Calcineurin, a conserved calmodulin-dependent protein phosphatase, is a heterodimer consisting of the catalytic (CnaA) and the regulatory (CnaB) subunits. It is known to play key roles in virulence, growth and stress responses of pathogenic fungi. Critically understanding the calcineurin pathway and identifying the residues indispensible for calcineurin activity in vivo will pave way for devising new drug targets for combating Aspergillosis. We previously reported that CnaA localizes at the hyphal septum implicating its importance for septum formation and conidiophore development. By constructing the delta-cnaA delta-cnaB double mutant strain of A. fumigatus and utilizing the dual fluorescent labeling technique we provide evidence on colocalization of CnaA-GFP and mcherry-CnaB fusion proteins at the hyphal septum. Surprisingly, while the CnaB-GFP fusion protein mislocalized to the cytosol in the absence of of cnaA, cnaA still localized to the hyphal septum in the absence of cnaB. By site-directed point mutagenesis of several residues in the catalytic domain, CnaB binding helix, and the calmodulin binding domain of CnaA, we identify critical domains essential for its function in vivo apart from the absolute requirement of complexing with CnaB for its function at the hyphal septum.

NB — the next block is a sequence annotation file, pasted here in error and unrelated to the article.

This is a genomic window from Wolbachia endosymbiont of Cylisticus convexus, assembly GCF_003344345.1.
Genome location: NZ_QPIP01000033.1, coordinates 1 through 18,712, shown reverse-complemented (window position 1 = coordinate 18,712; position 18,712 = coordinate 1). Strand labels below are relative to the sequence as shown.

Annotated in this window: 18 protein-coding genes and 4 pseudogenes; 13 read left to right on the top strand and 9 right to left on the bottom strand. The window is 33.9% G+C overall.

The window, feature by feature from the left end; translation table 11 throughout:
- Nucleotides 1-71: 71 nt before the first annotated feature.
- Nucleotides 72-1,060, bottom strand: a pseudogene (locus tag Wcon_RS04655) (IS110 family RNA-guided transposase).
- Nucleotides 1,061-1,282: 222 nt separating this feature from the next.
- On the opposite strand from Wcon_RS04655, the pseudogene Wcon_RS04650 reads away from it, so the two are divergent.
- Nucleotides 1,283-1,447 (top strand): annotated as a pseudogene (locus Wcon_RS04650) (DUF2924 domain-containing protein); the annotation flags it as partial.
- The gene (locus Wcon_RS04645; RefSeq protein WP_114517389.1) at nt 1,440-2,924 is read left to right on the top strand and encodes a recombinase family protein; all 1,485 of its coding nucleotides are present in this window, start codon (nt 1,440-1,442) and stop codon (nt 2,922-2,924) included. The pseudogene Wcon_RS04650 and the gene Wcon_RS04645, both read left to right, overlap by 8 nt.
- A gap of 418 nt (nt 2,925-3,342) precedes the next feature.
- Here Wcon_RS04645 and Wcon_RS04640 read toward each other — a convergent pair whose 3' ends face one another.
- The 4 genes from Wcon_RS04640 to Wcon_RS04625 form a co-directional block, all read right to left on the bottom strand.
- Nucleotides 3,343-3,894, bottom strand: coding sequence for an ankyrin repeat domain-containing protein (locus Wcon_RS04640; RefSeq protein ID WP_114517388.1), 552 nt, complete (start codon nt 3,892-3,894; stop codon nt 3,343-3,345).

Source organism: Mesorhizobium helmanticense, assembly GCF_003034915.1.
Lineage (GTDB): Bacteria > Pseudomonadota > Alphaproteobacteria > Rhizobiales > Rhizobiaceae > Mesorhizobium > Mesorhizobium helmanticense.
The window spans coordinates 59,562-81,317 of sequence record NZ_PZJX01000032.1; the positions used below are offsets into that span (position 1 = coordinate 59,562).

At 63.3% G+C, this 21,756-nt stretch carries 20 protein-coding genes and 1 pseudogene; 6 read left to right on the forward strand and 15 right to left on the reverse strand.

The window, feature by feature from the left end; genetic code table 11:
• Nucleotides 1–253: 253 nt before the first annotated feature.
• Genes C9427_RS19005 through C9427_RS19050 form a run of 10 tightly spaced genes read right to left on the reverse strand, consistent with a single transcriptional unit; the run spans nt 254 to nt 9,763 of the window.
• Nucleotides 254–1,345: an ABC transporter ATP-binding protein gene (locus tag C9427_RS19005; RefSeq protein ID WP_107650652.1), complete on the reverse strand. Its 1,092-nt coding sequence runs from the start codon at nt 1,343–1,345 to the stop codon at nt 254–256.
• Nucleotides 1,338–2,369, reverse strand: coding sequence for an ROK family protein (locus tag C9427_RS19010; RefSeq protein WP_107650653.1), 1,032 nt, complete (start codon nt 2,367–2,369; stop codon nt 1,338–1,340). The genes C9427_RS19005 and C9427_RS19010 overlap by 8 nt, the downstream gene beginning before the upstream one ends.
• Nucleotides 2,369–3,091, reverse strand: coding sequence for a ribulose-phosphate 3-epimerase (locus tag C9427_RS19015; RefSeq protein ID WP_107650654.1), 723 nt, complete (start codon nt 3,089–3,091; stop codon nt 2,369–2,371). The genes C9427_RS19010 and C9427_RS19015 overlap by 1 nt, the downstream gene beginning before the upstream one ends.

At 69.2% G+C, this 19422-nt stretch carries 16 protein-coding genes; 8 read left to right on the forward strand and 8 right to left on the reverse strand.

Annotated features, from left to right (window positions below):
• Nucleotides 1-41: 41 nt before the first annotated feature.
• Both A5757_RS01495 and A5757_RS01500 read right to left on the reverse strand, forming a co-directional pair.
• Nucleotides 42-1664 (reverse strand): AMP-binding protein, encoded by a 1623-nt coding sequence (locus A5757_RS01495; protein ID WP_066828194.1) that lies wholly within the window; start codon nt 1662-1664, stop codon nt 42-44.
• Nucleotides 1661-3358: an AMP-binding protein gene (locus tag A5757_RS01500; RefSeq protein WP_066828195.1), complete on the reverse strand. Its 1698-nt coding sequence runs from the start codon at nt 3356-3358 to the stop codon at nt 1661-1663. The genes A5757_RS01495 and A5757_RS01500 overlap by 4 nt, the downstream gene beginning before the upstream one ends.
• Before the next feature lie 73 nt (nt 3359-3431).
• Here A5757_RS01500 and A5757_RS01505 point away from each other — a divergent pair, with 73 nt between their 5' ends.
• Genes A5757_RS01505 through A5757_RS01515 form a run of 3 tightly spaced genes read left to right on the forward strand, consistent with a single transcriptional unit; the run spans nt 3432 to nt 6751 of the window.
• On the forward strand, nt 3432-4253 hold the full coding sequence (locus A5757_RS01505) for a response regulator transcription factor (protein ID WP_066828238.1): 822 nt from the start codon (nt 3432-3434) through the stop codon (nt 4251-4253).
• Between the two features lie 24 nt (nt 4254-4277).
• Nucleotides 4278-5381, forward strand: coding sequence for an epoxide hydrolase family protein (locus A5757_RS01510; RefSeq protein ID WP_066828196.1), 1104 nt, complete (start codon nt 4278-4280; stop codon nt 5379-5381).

Full conference title:
26th Fungal Genetics Conference
- Fungal Genetics Conference 26th (2005)